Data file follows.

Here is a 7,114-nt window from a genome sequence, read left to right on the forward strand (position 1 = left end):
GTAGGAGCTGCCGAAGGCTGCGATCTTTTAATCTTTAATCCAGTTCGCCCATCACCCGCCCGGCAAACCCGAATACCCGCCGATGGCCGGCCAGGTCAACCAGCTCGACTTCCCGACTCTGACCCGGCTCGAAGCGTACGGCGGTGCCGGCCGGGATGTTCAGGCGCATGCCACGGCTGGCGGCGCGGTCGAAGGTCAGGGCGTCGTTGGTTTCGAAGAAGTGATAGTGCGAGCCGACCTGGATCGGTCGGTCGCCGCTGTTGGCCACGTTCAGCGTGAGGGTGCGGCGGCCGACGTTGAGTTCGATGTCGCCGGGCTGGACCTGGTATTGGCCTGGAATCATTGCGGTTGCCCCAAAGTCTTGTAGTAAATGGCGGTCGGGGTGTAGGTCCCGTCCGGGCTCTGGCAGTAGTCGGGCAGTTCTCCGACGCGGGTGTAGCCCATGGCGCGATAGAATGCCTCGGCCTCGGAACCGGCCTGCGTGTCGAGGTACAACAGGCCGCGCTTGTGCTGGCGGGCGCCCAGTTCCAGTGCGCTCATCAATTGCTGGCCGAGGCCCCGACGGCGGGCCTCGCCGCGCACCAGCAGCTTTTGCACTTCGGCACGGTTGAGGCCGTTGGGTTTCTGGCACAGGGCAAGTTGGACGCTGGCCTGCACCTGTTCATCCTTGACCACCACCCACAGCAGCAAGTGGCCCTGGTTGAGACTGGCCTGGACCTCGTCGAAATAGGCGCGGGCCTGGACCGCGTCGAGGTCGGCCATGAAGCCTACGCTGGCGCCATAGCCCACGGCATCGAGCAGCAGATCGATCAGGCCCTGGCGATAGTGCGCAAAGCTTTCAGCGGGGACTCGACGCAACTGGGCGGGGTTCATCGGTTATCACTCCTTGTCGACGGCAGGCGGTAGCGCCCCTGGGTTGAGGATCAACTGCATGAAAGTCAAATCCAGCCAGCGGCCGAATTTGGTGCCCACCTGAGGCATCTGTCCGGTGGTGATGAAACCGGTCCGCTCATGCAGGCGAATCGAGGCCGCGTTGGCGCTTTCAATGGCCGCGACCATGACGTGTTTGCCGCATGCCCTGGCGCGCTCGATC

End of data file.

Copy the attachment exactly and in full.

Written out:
Here is a 7,114-nt window from a genome sequence, read left to right on the forward strand (position 1 = left end):
GTAGGAGCTGCCGAAGGCTGCGATCTTTTAATCTTTAATCCAGTTCGCCCATCACCCGCCCGGCAAACCCGAATACCCGCCGATGGCCGGCCAGGTCAACCAGCTCGACTTCCCGACTCTGACCCGGCTCGAAGCGTACGGCGGTGCCGGCCGGGATGTTCAGGCGCATGCCACGGCTGGCGGCGCGGTCGAAGGTCAGGGCGTCGTTGGTTTCGAAGAAGTGATAGTGCGAGCCGACCTGGATCGGTCGGTCGCCGCTGTTGGCCACGTTCAGCGTGAGGGTGCGGCGGCCGACGTTGAGTTCGATGTCGCCGGGCTGGACCTGGTATTGGCCTGGAATCATTGCGGTTGCCCCAAAGTCTTGTAGTAAATGGCGGTCGGGGTGTAGGTCCCGTCCGGGCTCTGGCAGTAGTCGGGCAGTTCTCCGACGCGGGTGTAGCCCATGGCGCGATAGAATGCCTCGGCCTCGGAACCGGCCTGCGTGTCGAGGTACAACAGGCCGCGCTTGTGCTGGCGGGCGCCCAGTTCCAGTGCGCTCATCAATTGCTGGCCGAGGCCCCGACGGCGGGCCTCGCCGCGCACCAGCAGCTTTTGCACTTCGGCACGGTTGAGGCCGTTGGGTTTCTGGCACAGGGCAAGTTGGACGCTGGCCTGCACCTGTTCATCCTTGACCACCACCCACAGCAGCAAGTGGCCCTGGTTGAGACTGGCCTGGACCTCGTCGAAATAGGCGCGGGCCTGGACCGCGTCGAGGTCGGCCATGAAGCCTACGCTGGCGCCATAGCCCACGGCATCGAGCAGCAGATCGATCAGGCCCTGGCGATAGTGCGCAAAGCTTTCAGCGGGGACTCGACGCAACTGGGCGGGGTTCATCGGTTATCACTCCTTGTCGACGGCAGGCGGTAGCGCCCCTGGGTTGAGGATCAACTGCATGAAAGTCAAATCCAGCCAGCGGCCGAATTTGGTGCCCACCTGAGGCATCTGTCCGGTGGTGATGAAACCGGTCCGCTCATGCAGGCGAATCGAGGCCGCGTTGGCGCTTTCAATGGCCGCGACCATGACGTGTTTGCCGCATGCCCTGGCGCGCTCGATC